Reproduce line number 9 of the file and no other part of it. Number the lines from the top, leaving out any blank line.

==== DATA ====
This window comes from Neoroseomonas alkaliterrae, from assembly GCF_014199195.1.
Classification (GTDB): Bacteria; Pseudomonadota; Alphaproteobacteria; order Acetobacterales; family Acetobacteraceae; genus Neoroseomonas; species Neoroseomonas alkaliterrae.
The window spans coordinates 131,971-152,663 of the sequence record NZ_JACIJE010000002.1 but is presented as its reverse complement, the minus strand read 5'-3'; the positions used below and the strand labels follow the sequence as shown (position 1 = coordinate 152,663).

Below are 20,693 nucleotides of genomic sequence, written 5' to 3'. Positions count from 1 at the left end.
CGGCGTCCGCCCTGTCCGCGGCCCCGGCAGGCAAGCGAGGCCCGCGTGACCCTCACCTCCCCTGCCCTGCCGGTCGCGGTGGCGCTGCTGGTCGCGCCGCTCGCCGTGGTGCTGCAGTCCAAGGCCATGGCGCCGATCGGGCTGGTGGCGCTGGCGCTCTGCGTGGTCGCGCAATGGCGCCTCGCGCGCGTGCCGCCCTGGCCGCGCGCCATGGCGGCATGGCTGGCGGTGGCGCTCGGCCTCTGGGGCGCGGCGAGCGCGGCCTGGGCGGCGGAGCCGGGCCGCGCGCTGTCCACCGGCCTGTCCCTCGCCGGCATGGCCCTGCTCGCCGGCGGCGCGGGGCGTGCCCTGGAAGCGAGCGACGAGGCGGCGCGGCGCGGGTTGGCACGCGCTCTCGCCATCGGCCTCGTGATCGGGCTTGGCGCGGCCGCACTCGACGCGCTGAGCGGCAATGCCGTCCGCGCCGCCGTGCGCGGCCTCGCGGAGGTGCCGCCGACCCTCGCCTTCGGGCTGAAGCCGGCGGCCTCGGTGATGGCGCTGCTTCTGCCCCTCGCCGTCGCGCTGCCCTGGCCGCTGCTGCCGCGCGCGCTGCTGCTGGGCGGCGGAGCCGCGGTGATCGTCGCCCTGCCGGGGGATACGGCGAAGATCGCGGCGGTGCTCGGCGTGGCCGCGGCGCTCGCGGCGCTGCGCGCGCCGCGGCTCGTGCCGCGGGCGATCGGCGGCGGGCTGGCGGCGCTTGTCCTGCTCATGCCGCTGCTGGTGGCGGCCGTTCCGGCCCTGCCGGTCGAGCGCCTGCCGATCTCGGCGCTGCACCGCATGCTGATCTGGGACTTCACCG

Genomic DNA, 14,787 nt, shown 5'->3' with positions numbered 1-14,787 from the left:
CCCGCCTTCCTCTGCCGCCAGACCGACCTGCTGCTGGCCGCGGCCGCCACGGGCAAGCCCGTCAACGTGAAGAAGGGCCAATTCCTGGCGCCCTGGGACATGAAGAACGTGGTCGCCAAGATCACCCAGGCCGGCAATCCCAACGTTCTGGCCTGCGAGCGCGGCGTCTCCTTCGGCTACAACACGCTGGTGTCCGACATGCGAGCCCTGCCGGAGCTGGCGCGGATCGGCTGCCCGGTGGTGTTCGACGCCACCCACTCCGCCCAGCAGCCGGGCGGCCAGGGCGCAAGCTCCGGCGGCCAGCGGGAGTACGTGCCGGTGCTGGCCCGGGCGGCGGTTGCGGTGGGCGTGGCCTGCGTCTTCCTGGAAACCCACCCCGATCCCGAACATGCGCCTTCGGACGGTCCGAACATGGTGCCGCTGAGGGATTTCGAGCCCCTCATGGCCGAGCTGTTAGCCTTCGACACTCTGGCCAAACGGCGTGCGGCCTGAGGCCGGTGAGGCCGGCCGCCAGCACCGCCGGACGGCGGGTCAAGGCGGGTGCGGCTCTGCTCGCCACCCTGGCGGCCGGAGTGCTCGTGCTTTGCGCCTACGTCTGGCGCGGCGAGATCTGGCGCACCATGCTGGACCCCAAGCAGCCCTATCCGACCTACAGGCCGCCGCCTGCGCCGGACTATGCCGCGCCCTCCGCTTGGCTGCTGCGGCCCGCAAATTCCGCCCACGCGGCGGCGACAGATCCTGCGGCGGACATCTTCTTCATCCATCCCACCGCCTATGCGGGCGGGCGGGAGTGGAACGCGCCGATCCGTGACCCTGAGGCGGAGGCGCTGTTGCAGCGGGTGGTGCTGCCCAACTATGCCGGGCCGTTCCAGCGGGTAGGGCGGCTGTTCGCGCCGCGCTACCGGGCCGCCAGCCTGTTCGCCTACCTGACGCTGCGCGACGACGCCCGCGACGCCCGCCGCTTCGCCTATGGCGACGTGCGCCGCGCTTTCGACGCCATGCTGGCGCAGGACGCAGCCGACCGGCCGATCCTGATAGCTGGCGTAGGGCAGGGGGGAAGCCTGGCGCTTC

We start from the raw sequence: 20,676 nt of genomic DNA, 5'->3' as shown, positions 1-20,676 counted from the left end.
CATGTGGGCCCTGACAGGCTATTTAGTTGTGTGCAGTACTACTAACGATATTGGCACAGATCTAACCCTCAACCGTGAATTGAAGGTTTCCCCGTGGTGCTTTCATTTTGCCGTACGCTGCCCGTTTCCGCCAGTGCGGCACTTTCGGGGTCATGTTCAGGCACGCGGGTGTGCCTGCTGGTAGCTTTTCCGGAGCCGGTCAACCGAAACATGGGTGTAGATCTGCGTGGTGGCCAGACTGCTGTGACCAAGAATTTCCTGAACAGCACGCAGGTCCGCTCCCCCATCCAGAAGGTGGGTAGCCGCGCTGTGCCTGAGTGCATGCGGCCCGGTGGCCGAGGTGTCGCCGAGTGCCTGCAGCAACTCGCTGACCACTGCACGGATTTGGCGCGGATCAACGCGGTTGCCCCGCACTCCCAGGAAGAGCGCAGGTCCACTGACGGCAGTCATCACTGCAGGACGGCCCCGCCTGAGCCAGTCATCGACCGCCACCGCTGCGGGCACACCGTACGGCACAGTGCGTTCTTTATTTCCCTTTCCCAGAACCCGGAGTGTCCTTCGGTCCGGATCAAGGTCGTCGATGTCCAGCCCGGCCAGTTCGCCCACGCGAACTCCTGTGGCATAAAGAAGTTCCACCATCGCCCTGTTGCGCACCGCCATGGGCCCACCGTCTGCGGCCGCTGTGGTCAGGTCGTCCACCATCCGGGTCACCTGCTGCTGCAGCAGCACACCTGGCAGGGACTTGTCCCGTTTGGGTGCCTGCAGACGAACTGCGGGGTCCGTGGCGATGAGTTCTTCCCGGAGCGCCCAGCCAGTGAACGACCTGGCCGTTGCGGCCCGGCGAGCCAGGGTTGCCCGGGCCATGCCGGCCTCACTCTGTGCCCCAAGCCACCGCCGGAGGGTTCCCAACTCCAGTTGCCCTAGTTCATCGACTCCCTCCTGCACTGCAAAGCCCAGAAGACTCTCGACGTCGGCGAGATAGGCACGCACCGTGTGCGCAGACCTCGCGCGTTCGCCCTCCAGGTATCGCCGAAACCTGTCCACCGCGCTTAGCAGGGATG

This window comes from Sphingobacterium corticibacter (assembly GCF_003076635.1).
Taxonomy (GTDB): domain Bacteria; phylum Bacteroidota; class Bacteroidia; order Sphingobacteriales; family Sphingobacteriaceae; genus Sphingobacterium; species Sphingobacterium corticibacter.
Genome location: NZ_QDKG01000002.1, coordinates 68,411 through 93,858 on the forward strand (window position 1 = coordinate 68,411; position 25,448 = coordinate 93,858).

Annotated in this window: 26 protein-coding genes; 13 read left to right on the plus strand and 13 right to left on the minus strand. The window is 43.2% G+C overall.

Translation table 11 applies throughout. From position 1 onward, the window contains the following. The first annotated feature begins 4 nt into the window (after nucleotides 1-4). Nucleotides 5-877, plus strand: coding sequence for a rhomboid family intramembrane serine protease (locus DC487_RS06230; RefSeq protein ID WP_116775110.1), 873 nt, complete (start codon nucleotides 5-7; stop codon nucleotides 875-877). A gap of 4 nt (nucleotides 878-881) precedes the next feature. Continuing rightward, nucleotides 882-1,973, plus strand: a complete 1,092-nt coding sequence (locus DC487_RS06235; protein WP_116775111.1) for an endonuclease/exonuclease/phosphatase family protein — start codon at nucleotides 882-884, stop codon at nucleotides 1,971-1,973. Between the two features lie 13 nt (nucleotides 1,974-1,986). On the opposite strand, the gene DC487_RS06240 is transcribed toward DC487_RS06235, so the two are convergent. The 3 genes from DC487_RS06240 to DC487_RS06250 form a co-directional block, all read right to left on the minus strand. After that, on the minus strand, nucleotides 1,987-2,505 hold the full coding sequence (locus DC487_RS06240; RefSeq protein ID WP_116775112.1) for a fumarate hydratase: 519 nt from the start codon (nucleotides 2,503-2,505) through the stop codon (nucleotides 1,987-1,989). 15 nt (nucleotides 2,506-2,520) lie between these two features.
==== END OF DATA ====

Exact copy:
CATGTGGGCCCTGACAGGCTATTTAGTTGTGTGCAGTACTACTAACGATATTGGCACAGATCTAACCCTCAACCGTGAATTGAAGGTTTCCCCGTGGTGCTTTCATTTTGCCGTACGCTGCCCGTTTCCGCCAGTGCGGCACTTTCGGGGTCATGTTCAGGCACGCGGGTGTGCCTGCTGGTAGCTTTTCCGGAGCCGGTCAACCGAAACATGGGTGTAGATCTGCGTGGTGGCCAGACTGCTGTGACCAAGAATTTCCTGAACAGCACGCAGGTCCGCTCCCCCATCCAGAAGGTGGGTAGCCGCGCTGTGCCTGAGTGCATGCGGCCCGGTGGCCGAGGTGTCGCCGAGTGCCTGCAGCAACTCGCTGACCACTGCACGGATTTGGCGCGGATCAACGCGGTTGCCCCGCACTCCCAGGAAGAGCGCAGGTCCACTGACGGCAGTCATCACTGCAGGACGGCCCCGCCTGAGCCAGTCATCGACCGCCACCGCTGCGGGCACACCGTACGGCACAGTGCGTTCTTTATTTCCCTTTCCCAGAACCCGGAGTGTCCTTCGGTCCGGATCAAGGTCGTCGATGTCCAGCCCGGCCAGTTCGCCCACGCGAACTCCTGTGGCATAAAGAAGTTCCACCATCGCCCTGTTGCGCACCGCCATGGGCCCACCGTCTGCGGCCGCTGTGGTCAGGTCGTCCACCATCCGGGTCACCTGCTGCTGCAGCAGCACACCTGGCAGGGACTTGTCCCGTTTGGGTGCCTGCAGACGAACTGCGGGGTCCGTGGCGATGAGTTCTTCCCGGAGCGCCCAGCCAGTGAACGACCTGGCCGTTGCGGCCCGGCGAGCCAGGGTTGCCCGGGCCATGCCGGCCTCACTCTGTGCCCCAAGCCACCGCCGGAGGGTTCCCAACTCCAGTTGCCCTAGTTCATCGACTCCCTCCTGCACTGCAAAGCCCAGAAGACTCTCGACGTCGGCGAGATAGGCACGCACCGTGTGCGCAGACCTCGCGCGTTCGCCCTCCAGGTATCGCCGAAACCTGTCCACCGCGCTTAGCAGGGATG